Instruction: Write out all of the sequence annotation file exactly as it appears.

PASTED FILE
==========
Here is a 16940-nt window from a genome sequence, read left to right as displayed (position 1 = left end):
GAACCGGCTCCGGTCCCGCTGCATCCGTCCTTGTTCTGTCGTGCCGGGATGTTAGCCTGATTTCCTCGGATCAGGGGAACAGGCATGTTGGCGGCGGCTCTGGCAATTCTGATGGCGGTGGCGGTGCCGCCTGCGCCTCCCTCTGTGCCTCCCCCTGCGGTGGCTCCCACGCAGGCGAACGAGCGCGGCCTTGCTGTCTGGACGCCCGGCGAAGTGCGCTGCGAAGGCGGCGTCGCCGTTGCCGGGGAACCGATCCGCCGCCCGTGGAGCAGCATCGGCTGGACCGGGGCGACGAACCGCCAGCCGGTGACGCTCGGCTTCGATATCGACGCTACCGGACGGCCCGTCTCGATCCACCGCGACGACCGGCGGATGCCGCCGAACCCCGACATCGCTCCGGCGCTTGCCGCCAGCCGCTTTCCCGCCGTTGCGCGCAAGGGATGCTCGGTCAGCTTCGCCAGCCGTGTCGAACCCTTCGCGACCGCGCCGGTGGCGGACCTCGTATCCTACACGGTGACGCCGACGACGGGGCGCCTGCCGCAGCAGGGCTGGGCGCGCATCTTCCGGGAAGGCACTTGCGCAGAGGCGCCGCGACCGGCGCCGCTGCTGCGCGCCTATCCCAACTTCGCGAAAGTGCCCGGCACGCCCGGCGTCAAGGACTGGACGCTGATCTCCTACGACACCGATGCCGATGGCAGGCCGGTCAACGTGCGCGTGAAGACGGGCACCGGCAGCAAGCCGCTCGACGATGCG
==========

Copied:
Here is a 16940-nt window from a genome sequence, read left to right as displayed (position 1 = left end):
GAACCGGCTCCGGTCCCGCTGCATCCGTCCTTGTTCTGTCGTGCCGGGATGTTAGCCTGATTTCCTCGGATCAGGGGAACAGGCATGTTGGCGGCGGCTCTGGCAATTCTGATGGCGGTGGCGGTGCCGCCTGCGCCTCCCTCTGTGCCTCCCCCTGCGGTGGCTCCCACGCAGGCGAACGAGCGCGGCCTTGCTGTCTGGACGCCCGGCGAAGTGCGCTGCGAAGGCGGCGTCGCCGTTGCCGGGGAACCGATCCGCCGCCCGTGGAGCAGCATCGGCTGGACCGGGGCGACGAACCGCCAGCCGGTGACGCTCGGCTTCGATATCGACGCTACCGGACGGCCCGTCTCGATCCACCGCGACGACCGGCGGATGCCGCCGAACCCCGACATCGCTCCGGCGCTTGCCGCCAGCCGCTTTCCCGCCGTTGCGCGCAAGGGATGCTCGGTCAGCTTCGCCAGCCGTGTCGAACCCTTCGCGACCGCGCCGGTGGCGGACCTCGTATCCTACACGGTGACGCCGACGACGGGGCGCCTGCCGCAGCAGGGCTGGGCGCGCATCTTCCGGGAAGGCACTTGCGCAGAGGCGCCGCGACCGGCGCCGCTGCTGCGCGCCTATCCCAACTTCGCGAAAGTGCCCGGCACGCCCGGCGTCAAGGACTGGACGCTGATCTCCTACGACACCGATGCCGATGGCAGGCCGGTCAACGTGCGCGTGAAGACGGGCACCGGCAGCAAGCCGCTCGACGATGCG